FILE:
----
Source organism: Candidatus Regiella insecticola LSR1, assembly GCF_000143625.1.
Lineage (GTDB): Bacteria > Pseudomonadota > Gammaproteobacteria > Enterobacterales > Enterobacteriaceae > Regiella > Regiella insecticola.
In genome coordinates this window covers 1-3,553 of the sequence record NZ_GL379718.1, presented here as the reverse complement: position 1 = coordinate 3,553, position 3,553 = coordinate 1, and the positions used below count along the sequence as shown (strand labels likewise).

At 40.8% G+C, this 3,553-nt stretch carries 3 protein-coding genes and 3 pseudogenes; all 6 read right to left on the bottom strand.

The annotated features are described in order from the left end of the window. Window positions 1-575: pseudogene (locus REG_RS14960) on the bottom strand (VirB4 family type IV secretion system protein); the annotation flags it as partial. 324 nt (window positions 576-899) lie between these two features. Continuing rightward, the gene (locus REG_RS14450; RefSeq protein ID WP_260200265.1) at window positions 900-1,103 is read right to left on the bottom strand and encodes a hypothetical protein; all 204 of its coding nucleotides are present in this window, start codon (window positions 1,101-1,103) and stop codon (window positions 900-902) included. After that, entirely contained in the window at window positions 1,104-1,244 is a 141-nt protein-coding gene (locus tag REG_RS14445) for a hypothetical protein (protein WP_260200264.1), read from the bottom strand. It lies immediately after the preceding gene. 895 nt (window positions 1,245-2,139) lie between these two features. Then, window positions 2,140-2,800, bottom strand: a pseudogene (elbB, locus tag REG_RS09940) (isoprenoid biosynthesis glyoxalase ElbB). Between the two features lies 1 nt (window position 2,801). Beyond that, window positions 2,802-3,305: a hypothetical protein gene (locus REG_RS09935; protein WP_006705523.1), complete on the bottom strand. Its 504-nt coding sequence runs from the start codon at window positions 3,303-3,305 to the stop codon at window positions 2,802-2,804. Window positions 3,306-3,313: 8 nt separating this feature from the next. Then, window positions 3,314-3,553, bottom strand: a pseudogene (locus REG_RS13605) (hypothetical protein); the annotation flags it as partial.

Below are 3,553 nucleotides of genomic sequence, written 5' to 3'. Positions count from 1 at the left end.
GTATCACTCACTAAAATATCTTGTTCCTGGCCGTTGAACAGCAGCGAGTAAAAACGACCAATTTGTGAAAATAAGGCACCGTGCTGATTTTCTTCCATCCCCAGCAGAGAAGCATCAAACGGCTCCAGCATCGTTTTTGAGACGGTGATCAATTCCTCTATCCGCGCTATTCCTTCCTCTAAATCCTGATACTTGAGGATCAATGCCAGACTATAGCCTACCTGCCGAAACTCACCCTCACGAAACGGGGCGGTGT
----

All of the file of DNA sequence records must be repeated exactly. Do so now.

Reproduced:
Source organism: Candidatus Regiella insecticola LSR1, assembly GCF_000143625.1.
Lineage (GTDB): Bacteria > Pseudomonadota > Gammaproteobacteria > Enterobacterales > Enterobacteriaceae > Regiella > Regiella insecticola.
In genome coordinates this window covers 1-3,553 of the sequence record NZ_GL379718.1, presented here as the reverse complement: position 1 = coordinate 3,553, position 3,553 = coordinate 1, and the positions used below count along the sequence as shown (strand labels likewise).

At 40.8% G+C, this 3,553-nt stretch carries 3 protein-coding genes and 3 pseudogenes; all 6 read right to left on the bottom strand.

The annotated features are described in order from the left end of the window. Window positions 1-575: pseudogene (locus REG_RS14960) on the bottom strand (VirB4 family type IV secretion system protein); the annotation flags it as partial. 324 nt (window positions 576-899) lie between these two features. Continuing rightward, the gene (locus REG_RS14450; RefSeq protein ID WP_260200265.1) at window positions 900-1,103 is read right to left on the bottom strand and encodes a hypothetical protein; all 204 of its coding nucleotides are present in this window, start codon (window positions 1,101-1,103) and stop codon (window positions 900-902) included. After that, entirely contained in the window at window positions 1,104-1,244 is a 141-nt protein-coding gene (locus tag REG_RS14445) for a hypothetical protein (protein WP_260200264.1), read from the bottom strand. It lies immediately after the preceding gene. 895 nt (window positions 1,245-2,139) lie between these two features. Then, window positions 2,140-2,800, bottom strand: a pseudogene (elbB, locus tag REG_RS09940) (isoprenoid biosynthesis glyoxalase ElbB). Between the two features lies 1 nt (window position 2,801). Beyond that, window positions 2,802-3,305: a hypothetical protein gene (locus REG_RS09935; protein WP_006705523.1), complete on the bottom strand. Its 504-nt coding sequence runs from the start codon at window positions 3,303-3,305 to the stop codon at window positions 2,802-2,804. Window positions 3,306-3,313: 8 nt separating this feature from the next. Then, window positions 3,314-3,553, bottom strand: a pseudogene (locus REG_RS13605) (hypothetical protein); the annotation flags it as partial.

Below are 3,553 nucleotides of genomic sequence, written 5' to 3'. Positions count from 1 at the left end.
GTATCACTCACTAAAATATCTTGTTCCTGGCCGTTGAACAGCAGCGAGTAAAAACGACCAATTTGTGAAAATAAGGCACCGTGCTGATTTTCTTCCATCCCCAGCAGAGAAGCATCAAACGGCTCCAGCATCGTTTTTGAGACGGTGATCAATTCCTCTATCCGCGCTATTCCTTCCTCTAAATCCTGATACTTGAGGATCAATGCCAGACTATAGCCTACCTGCCGAAACTCACCCTCACGAAACGGGGCGGTGT